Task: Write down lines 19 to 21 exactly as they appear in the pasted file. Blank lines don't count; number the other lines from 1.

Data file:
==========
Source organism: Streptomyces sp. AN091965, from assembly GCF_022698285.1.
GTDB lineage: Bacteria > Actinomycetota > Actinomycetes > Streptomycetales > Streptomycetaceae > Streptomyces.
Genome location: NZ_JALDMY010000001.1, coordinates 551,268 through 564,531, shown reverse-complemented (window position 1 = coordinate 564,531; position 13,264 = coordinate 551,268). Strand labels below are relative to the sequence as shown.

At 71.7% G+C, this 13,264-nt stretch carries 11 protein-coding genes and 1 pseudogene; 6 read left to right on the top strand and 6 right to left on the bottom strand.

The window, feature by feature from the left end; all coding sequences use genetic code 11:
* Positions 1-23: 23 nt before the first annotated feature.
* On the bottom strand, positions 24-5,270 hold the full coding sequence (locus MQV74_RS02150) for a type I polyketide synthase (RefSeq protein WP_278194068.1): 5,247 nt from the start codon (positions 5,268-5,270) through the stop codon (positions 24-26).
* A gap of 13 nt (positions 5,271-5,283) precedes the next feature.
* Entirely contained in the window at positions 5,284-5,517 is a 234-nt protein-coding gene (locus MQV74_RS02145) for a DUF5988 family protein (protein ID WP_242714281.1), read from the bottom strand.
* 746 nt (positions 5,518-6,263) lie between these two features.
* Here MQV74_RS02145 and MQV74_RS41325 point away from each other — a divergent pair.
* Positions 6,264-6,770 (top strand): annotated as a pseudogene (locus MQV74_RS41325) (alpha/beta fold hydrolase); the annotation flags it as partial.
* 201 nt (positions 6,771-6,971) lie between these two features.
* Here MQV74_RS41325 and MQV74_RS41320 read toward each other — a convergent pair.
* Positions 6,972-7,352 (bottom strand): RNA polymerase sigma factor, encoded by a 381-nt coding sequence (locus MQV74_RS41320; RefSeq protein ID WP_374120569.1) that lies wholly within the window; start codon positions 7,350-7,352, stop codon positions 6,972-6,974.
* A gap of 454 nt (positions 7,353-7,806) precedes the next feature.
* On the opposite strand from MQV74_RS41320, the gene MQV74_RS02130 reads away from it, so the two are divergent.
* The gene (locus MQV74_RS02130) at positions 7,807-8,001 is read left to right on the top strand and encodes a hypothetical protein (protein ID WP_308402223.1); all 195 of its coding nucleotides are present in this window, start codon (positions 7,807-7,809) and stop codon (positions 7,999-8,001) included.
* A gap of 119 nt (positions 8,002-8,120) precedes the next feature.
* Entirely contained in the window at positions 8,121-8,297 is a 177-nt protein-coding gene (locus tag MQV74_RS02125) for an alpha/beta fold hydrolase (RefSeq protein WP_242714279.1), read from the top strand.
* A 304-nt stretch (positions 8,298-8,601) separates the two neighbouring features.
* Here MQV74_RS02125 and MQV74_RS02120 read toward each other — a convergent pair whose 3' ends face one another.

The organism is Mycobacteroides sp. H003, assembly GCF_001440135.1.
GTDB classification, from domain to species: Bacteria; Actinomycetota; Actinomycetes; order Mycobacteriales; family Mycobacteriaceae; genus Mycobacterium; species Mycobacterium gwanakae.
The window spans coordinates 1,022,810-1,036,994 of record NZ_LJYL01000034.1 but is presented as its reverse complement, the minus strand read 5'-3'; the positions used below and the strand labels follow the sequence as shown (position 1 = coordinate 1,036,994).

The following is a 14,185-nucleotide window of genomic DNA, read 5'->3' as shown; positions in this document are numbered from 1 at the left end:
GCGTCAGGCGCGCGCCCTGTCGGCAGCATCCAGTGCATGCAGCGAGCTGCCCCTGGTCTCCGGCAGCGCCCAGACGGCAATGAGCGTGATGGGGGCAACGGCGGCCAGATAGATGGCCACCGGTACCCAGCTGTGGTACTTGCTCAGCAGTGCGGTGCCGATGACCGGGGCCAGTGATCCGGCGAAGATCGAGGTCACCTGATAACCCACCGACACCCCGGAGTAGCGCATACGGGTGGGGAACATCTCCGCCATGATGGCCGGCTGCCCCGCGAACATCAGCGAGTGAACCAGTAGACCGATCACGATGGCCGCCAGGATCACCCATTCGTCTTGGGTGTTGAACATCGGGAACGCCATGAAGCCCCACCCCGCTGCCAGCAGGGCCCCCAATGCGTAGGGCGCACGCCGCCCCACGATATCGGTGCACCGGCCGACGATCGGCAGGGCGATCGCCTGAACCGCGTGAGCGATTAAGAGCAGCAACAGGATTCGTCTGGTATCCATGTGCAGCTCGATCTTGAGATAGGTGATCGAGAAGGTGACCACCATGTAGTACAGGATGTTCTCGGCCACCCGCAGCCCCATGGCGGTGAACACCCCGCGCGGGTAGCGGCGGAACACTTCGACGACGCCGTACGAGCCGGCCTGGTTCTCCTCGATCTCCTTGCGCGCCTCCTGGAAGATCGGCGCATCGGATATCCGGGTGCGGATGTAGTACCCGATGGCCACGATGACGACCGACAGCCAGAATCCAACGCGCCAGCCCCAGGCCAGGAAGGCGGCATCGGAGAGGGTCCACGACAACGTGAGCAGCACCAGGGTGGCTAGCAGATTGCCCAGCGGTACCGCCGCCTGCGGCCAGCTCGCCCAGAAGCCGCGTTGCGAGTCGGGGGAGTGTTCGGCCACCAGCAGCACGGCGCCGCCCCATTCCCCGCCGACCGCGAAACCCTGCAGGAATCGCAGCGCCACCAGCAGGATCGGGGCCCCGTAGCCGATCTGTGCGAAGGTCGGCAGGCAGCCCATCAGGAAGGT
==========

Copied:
* A gap of 119 nt (positions 8,002-8,120) precedes the next feature.
* Entirely contained in the window at positions 8,121-8,297 is a 177-nt protein-coding gene (locus tag MQV74_RS02125) for an alpha/beta fold hydrolase (RefSeq protein WP_242714279.1), read from the top strand.
* A 304-nt stretch (positions 8,298-8,601) separates the two neighbouring features.